When we worship God, when we “do something for God’s sake,” we must not think we are making God better or greater by our actions. We are not. What we are doing, though, through our acts of love, such as worship, is open ourselves up to God so that we can unite ourselves with God and participate in and experience the bounty of the divine nature for ourselves. Our worship is meant to transform us, to make us better, to make us more like God. As God is love and opens up to others through that love (by the act of creation), the more we become like God, the more we will open ourselves up to others to love them, to share with them our love. The transformation which takes place in us, thanks to our acts of love, is something which we should appreciate and support. When we see the gift of love God has given to us grows, we should do what we can to preserve it.
When we see ourselves growing in love, growing in love towards others, thanks to our love for God and the way we worship God with love, we will find our engagement with God changing. We will not let the gifts we gained from our love be lost. We will not let ourselves be swayed by a purely legalistic, ritualistic, viewpoint, acting as we must engage ritual for the sake of ritual (and God). We must come to understand that the point of religious ritual, what makes it a good, when it is good, is that it helps transform us, making us greater than we were before we engaged it. But we must understand that this makes such worship a tool, and we must not confuse the tool as being the goal. When we find ourselves transformed, when we find God’s love for us truly has gifted us with love so that we become more and more like God, loving all as a result, we should not dismiss that gift, even if some think we have lost the way when we engage it more than the tools we used to attain it. The Sabbath, and with it, all forms of worship, all spiritual disciplines, were made for us so that we can gain the gifts which God desires us to have. When we have them, sometimes, the disciplines we used should no longer hold as much sway over us (just as if we used a raft to cross a body of water to some far away shore, once we attained that shore, we will not use the raft any more, because if we did, we would go nowhere, so discipline, once it has given us all it can give, is no longer necessary and might hinder us from further spiritual developments). St. Macarius the Great understood this; his long service to God, done with the right spirit, the spirit of love, had him engage all kinds of disciplines. They were useful up to a point. Once he attained what he sought, he did not want to lose what he gained. He found himself loving the time he had with others, because it meant, he was able to love them and appreciate them, and be in communion with them. He didn’t want to lose that gift, and that meant, he had to engage it when he had the chance:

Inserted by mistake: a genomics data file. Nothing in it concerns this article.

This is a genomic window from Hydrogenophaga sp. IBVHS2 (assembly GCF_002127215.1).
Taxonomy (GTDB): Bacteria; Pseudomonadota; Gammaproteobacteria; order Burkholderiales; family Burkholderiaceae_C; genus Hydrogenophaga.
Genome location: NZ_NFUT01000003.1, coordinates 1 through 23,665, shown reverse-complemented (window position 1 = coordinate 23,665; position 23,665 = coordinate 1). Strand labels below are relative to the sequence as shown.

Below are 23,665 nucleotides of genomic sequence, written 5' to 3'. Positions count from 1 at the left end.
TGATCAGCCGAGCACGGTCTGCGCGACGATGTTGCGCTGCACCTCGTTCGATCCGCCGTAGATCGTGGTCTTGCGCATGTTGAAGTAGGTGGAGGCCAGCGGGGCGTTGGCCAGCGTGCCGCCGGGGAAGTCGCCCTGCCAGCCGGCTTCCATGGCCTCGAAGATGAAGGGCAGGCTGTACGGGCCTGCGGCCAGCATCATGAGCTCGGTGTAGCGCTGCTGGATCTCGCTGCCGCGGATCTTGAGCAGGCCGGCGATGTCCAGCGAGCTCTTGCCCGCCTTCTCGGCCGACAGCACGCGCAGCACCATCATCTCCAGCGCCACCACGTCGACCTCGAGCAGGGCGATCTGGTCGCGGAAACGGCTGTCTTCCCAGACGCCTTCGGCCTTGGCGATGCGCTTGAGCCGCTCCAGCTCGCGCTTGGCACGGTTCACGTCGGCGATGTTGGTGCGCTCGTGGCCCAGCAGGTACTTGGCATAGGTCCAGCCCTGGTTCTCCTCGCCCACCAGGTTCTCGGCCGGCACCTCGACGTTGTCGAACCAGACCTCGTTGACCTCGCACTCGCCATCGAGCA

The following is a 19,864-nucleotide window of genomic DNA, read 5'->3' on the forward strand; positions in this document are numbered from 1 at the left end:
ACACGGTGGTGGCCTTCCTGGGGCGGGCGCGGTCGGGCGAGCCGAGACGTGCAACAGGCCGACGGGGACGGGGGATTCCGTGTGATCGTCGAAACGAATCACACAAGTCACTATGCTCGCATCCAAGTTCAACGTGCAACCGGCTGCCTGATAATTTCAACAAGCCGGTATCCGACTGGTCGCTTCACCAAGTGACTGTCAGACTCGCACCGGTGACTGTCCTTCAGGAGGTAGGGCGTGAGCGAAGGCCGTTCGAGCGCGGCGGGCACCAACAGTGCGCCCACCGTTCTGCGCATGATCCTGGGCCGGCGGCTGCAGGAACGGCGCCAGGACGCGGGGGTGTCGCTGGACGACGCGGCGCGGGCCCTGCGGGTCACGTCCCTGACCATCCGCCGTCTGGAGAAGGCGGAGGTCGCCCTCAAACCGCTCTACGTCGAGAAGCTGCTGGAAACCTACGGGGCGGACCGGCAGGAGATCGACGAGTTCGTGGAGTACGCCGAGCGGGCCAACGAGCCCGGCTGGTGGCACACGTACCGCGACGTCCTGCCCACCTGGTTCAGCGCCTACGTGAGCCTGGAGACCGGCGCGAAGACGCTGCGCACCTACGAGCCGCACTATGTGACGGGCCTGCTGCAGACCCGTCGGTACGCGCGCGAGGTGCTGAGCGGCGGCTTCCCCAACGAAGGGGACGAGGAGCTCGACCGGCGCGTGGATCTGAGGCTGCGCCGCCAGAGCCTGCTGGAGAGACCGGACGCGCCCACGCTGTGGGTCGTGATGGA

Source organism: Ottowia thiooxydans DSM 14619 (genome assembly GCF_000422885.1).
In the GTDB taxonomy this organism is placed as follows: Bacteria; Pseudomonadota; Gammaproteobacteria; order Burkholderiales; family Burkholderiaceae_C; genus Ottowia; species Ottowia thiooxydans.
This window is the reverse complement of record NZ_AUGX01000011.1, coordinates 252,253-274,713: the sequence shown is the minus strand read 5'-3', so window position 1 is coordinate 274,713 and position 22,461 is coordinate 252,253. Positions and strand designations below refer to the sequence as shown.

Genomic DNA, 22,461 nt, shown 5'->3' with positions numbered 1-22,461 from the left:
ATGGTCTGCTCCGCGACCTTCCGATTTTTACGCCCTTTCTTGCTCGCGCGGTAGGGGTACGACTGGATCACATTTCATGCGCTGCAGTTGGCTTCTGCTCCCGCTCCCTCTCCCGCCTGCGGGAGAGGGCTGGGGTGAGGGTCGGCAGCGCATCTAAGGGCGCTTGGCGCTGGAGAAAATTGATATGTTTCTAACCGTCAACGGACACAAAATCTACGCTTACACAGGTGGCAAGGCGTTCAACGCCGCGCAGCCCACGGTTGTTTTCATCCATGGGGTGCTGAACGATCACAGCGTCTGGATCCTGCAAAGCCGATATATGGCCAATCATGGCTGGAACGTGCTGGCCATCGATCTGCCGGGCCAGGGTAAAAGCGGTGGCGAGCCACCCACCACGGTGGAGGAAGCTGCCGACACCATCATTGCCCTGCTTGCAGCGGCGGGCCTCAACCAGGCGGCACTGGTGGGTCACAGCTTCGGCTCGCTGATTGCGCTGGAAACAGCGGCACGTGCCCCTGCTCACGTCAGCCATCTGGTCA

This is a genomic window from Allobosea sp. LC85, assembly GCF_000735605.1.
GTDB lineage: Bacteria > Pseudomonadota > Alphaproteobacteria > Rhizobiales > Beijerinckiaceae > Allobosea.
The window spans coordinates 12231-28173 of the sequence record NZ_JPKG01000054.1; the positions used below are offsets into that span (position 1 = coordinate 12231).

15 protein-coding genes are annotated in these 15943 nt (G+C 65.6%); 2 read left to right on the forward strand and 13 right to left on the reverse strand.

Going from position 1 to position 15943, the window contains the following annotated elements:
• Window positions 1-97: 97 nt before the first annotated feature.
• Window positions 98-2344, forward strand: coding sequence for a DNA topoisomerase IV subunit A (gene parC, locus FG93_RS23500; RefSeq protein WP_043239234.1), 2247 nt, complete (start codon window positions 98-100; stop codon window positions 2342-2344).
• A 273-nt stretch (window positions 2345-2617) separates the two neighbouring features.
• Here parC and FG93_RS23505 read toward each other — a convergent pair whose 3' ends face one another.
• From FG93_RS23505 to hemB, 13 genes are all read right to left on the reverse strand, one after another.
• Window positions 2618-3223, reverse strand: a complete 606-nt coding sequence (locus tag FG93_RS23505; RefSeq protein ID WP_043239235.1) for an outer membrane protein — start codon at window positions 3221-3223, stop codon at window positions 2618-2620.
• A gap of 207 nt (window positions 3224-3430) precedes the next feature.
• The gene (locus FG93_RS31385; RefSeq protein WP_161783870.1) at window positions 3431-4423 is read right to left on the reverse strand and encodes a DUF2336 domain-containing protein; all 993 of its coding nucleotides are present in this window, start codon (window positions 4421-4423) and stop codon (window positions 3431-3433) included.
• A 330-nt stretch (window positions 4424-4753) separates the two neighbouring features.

He also said that when Abba Macarius received all the brethren in simplicity, some of them asked him why he mixed with them like this. He replied, ‘For twelve years I served the Lord, so that he might grant me this gift, and do you all advise me to give it up?’
In our spiritual journey, we should be on the move, developing ourselves; after every proper development, we should not look back, seeing what we used to do and think we must repeat what we did to continue our development. St. Macarius gained the gift of love, and with it, he found the need to be with others, similar to the way God, through love, was “compelled” to create creation in order to share the bounty of divine love. If we need to use a specific discipline, a specific spiritual tool, to help us, such as using a bridge to cross over a river, we should use it, but once we have used it, it can become an obstruction if try to use it again (indeed, it might have us go backwards if we use it again, as would be the case if we were to use some bridge to cross over an obstacle and then decide to use it once again, for the only place that bridge could take us is to where we first came from). St. Macarius understood the gift given to him, and with it, he understood that he was to have a new way of life, one which was much more socially engaged; and that, of course, is to be expected by those who walk with God, for the more they walk with God, the more they will reflect God, the God who is revealed to be love in part by the way God works with creation.
 Moralia et Ascetica Armeniaca: The Oft-Repeated Discourses. Trans. Abraham Terian (Washington, DC: CUA Press, 2021), 65 [Discourse 2].
 The Sayings of the Desert Fathers. trans. Benedicta Ward (Kalamazoo, MI: Cistercian Publications, 1984), 129 [Saying of Abba Macarius the Great 9].